ALBUM TITLE: Handel in Italy, Vol. 1
WORKS: Gloria in Excelsis Deo; Agrippina – Bel piacere e godere; Il trionfo del tempo e del disinganno – Un pensiero nemico di pace; Cuopre tal volta il cielo, HWV 98 etc
PERFORMER: Sophie Bevan, Mary Bevan (soprano), Benjamin Bevan (baritone); London Early Opera/Bridget Cunningham
CATALOGUE NO: SIGCD 423
In Venice, Florence, Naples and Rome, Handel composed music that crystallised an emerging talent. A favourite of the Marchese Ruspoli and the Cardinals Carlo Colonna, Pietro Ottoboni and Benedetto Pamphili, he also developed a skill for securing powerful patrons. The works he wrote for these men, to be performed in palaces, chapels and country estates, form the backbone of the first volume of Handel in Italy, directed from the keyboard by Bridget Cunningham. At 43 minutes duration it is more of an amuse bouche than a first course but the quality of the musicianship is high.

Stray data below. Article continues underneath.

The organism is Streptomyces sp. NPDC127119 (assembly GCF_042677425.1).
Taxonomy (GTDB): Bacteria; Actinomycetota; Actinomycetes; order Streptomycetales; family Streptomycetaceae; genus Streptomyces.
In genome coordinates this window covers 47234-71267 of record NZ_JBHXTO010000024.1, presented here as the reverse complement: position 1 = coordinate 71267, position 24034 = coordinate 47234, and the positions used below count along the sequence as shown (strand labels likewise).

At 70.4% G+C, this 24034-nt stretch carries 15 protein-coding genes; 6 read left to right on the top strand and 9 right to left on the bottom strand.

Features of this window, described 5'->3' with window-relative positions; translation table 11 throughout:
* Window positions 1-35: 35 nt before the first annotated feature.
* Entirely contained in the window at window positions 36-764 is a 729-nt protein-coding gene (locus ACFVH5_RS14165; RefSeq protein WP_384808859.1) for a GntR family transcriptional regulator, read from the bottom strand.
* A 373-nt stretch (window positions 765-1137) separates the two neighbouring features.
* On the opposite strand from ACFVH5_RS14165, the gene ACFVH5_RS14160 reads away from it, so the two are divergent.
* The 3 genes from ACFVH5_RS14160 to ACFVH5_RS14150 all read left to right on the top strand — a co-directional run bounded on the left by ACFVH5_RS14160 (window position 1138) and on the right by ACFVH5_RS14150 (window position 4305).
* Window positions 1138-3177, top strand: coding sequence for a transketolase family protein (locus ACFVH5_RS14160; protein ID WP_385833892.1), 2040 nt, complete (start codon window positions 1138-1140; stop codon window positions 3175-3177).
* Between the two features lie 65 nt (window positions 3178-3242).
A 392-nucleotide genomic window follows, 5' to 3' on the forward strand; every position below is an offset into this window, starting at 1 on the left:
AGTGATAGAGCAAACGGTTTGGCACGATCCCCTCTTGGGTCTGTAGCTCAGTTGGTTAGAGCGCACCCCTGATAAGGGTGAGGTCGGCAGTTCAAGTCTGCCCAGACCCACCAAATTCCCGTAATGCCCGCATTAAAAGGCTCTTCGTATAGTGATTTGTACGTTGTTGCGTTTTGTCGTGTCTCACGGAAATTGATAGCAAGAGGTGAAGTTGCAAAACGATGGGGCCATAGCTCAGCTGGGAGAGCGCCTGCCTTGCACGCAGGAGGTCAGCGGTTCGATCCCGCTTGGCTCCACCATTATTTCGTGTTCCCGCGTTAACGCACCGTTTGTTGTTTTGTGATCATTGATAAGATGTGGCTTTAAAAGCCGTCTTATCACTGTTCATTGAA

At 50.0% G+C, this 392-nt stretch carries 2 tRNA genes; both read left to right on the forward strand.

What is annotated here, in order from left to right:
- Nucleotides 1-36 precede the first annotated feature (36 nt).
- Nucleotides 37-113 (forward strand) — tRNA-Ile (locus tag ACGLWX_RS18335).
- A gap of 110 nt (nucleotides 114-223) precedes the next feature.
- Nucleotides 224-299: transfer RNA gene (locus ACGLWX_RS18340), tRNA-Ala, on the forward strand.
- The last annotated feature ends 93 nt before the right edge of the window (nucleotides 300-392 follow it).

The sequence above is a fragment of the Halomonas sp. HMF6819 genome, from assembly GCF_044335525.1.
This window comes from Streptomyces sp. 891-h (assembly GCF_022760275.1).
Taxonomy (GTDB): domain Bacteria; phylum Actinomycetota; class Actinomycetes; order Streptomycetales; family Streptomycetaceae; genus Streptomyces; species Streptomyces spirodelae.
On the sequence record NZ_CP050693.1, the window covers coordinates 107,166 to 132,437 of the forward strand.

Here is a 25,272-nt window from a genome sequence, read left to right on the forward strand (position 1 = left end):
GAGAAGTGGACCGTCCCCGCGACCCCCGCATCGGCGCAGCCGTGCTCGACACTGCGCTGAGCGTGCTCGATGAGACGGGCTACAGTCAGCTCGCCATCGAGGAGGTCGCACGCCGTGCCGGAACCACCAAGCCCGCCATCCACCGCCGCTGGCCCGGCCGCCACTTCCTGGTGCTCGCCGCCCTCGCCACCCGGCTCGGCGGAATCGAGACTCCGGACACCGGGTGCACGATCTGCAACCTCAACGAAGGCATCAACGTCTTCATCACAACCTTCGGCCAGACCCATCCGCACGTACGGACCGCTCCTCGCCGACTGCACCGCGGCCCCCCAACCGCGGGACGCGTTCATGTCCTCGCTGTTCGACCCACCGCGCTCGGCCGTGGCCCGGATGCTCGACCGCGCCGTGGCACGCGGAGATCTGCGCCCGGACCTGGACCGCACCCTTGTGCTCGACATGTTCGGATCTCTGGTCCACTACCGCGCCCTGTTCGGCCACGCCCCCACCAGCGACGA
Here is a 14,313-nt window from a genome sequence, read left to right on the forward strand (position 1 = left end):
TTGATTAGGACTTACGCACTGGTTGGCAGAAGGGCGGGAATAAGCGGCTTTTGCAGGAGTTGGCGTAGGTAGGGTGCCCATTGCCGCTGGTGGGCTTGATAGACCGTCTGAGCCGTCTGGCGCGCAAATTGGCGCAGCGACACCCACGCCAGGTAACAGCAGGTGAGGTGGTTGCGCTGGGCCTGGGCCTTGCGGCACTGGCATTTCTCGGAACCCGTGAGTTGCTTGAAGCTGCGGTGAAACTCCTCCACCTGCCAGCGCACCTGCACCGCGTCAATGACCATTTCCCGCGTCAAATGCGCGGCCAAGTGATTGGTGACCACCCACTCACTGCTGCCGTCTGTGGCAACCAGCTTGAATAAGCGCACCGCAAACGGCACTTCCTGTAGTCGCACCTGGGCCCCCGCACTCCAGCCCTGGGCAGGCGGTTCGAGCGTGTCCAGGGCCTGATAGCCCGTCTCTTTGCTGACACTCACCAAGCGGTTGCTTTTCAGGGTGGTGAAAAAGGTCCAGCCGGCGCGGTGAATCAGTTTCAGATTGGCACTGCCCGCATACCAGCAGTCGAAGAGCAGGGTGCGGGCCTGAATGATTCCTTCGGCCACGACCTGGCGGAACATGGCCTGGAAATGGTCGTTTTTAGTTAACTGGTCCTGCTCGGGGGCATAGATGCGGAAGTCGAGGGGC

Cunningham suggests a connection between Handel’s Gloria and the 1707 Roman Vespers (there are shades of the Salve Regina in ‘Et in terra pax’) and thence to Ruspoli’s estate and Margherita Durastanti rather than a soprano castrato. Sophie Bevan sings it with a full feminine tone, enchanting in the slow movements, while her sister Mary sings arias from Handel’s 1709 Venetian opera, Agrippina, and Pamphili’s allegory Il trionfo del tempo e del disinganno with darker-toned, lithe brilliance. There is smart solo playing from Cunningham in the Sonata HWV 579, and from violinist Adrian Butterfield in the overture to Rodrigo, though the woodwind sound parched. The surprise is Benjamin Bevan, best known for his work in 19th and 20th-century opera but secure and stylish in the bass cantata Cuopre tal volta il cielo. Anna Picard